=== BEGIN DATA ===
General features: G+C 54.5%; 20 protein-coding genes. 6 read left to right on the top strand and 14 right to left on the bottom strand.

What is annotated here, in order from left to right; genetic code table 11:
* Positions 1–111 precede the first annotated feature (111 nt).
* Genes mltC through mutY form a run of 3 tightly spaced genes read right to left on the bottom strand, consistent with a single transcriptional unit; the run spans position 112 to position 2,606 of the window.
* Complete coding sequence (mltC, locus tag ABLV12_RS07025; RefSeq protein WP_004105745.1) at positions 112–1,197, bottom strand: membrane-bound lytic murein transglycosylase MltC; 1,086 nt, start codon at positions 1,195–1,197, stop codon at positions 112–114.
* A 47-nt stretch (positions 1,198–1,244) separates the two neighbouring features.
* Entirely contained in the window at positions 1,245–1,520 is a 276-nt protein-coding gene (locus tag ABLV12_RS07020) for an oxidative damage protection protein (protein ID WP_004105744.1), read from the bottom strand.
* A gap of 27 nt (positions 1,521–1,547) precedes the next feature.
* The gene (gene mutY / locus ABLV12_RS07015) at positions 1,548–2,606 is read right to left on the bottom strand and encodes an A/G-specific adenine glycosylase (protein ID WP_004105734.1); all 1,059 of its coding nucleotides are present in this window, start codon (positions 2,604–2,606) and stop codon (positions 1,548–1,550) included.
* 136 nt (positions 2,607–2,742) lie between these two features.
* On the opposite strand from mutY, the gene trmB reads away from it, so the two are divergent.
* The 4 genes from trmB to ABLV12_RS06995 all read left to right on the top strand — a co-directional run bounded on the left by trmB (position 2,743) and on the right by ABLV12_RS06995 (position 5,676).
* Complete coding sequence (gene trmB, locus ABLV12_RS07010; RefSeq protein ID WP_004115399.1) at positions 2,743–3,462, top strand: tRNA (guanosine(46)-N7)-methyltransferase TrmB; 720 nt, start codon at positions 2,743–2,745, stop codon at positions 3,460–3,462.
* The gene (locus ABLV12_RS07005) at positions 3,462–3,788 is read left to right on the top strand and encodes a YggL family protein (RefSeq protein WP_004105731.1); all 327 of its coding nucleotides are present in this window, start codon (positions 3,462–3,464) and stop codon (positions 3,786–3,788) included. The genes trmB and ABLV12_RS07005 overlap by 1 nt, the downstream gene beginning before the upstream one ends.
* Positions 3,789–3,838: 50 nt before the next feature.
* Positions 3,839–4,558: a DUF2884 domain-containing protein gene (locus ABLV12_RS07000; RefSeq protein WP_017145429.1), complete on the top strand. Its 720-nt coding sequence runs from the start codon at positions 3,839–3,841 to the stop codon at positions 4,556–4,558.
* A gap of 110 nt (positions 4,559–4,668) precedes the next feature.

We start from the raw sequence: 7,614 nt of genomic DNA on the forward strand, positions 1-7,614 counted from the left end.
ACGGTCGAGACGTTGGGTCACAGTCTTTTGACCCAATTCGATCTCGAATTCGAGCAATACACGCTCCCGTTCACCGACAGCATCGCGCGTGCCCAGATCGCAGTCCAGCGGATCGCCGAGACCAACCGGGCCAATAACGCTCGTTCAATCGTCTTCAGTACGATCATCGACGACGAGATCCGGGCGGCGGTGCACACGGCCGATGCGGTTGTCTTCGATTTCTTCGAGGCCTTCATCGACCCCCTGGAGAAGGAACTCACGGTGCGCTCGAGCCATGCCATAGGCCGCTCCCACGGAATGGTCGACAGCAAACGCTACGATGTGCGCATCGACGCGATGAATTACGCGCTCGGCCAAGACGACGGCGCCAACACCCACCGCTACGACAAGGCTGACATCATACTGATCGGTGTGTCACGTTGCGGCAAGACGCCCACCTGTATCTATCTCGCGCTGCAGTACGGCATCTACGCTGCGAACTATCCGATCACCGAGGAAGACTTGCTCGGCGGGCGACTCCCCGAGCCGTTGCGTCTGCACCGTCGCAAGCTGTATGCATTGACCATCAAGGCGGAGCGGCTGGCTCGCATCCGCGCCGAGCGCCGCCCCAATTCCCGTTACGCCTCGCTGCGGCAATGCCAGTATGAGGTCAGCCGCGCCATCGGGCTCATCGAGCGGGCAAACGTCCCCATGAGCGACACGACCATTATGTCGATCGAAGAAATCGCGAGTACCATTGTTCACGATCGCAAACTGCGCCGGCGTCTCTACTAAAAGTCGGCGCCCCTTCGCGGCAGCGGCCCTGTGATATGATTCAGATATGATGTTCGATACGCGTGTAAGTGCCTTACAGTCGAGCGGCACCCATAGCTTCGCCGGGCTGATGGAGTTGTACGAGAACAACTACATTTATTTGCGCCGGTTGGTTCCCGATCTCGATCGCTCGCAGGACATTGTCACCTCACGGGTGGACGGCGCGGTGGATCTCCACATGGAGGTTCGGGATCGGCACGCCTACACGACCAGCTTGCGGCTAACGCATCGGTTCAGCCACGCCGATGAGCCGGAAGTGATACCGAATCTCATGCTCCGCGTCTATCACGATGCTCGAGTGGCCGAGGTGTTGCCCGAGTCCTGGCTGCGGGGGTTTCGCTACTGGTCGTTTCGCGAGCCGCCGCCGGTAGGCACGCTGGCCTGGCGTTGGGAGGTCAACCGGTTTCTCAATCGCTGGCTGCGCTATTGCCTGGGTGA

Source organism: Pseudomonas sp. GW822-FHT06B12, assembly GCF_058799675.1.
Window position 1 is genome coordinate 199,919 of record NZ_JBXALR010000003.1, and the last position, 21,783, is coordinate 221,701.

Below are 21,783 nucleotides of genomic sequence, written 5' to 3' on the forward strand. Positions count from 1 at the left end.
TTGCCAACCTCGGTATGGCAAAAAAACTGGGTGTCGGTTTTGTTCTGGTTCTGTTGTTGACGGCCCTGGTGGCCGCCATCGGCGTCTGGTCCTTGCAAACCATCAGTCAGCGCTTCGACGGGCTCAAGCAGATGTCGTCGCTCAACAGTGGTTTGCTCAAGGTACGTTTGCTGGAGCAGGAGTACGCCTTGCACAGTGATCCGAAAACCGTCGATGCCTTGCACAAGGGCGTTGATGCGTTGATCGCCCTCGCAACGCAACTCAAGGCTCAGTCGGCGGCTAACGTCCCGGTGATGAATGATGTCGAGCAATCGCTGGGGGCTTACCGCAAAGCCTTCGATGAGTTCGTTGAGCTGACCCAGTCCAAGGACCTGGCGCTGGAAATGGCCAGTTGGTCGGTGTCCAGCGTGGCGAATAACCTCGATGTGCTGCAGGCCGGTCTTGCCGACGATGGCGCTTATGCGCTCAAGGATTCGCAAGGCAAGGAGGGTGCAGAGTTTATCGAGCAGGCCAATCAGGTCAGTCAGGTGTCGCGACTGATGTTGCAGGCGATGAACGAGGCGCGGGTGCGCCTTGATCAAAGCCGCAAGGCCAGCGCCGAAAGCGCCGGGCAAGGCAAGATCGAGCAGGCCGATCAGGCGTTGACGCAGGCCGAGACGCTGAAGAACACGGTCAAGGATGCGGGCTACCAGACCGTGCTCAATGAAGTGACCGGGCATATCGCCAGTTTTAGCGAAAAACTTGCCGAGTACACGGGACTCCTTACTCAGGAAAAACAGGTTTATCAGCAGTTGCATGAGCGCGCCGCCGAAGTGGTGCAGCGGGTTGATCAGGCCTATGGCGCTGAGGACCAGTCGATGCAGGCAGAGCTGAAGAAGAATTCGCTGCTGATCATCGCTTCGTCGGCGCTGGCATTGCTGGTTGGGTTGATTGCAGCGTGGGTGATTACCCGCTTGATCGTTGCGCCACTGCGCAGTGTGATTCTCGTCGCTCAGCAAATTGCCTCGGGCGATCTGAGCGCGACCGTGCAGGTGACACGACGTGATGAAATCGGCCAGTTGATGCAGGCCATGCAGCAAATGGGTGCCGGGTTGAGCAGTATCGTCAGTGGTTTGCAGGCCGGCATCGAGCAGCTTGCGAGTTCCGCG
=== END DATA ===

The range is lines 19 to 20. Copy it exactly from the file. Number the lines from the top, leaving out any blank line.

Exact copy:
ACGGTCGAGACGTTGGGTCACAGTCTTTTGACCCAATTCGATCTCGAATTCGAGCAATACACGCTCCCGTTCACCGACAGCATCGCGCGTGCCCAGATCGCAGTCCAGCGGATCGCCGAGACCAACCGGGCCAATAACGCTCGTTCAATCGTCTTCAGTACGATCATCGACGACGAGATCCGGGCGGCGGTGCACACGGCCGATGCGGTTGTCTTCGATTTCTTCGAGGCCTTCATCGACCCCCTGGAGAAGGAACTCACGGTGCGCTCGAGCCATGCCATAGGCCGCTCCCACGGAATGGTCGACAGCAAACGCTACGATGTGCGCATCGACGCGATGAATTACGCGCTCGGCCAAGACGACGGCGCCAACACCCACCGCTACGACAAGGCTGACATCATACTGATCGGTGTGTCACGTTGCGGCAAGACGCCCACCTGTATCTATCTCGCGCTGCAGTACGGCATCTACGCTGCGAACTATCCGATCACCGAGGAAGACTTGCTCGGCGGGCGACTCCCCGAGCCGTTGCGTCTGCACCGTCGCAAGCTGTATGCATTGACCATCAAGGCGGAGCGGCTGGCTCGCATCCGCGCCGAGCGCCGCCCCAATTCCCGTTACGCCTCGCTGCGGCAATGCCAGTATGAGGTCAGCCGCGCCATCGGGCTCATCGAGCGGGCAAACGTCCCCATGAGCGACACGACCATTATGTCGATCGAAGAAATCGCGAGTACCATTGTTCACGATCGCAAACTGCGCCGGCGTCTCTACTAAAAGTCGGCGCCCCTTCGCGGCAGCGGCCCTGTGATATGATTCAGATATGATGTTCGATACGCGTGTAAGTGCCTTACAGTCGAGCGGCACCCATAGCTTCGCCGGGCTGATGGAGTTGTACGAGAACAACTACATTTATTTGCGCCGGTTGGTTCCCGATCTCGATCGCTCGCAGGACATTGTCACCTCACGGGTGGACGGCGCGGTGGATCTCCACATGGAGGTTCGGGATCGGCACGCCTACACGACCAGCTTGCGGCTAACGCATCGGTTCAGCCACGCCGATGAGCCGGAAGTGATACCGAATCTCATGCTCCGCGTCTATCACGATGCTCGAGTGGCCGAGGTGTTGCCCGAGTCCTGGCTGCGGGGGTTTCGCTACTGGTCGTTTCGCGAGCCGCCGCCGGTAGGCACGCTGGCCTGGCGTTGGGAGGTCAACCGGTTTCTCAATCGCTGGCTGCGCTATTGCCTGGGTGA

Source organism: Pseudomonas sp. GW822-FHT06B12, assembly GCF_058799675.1.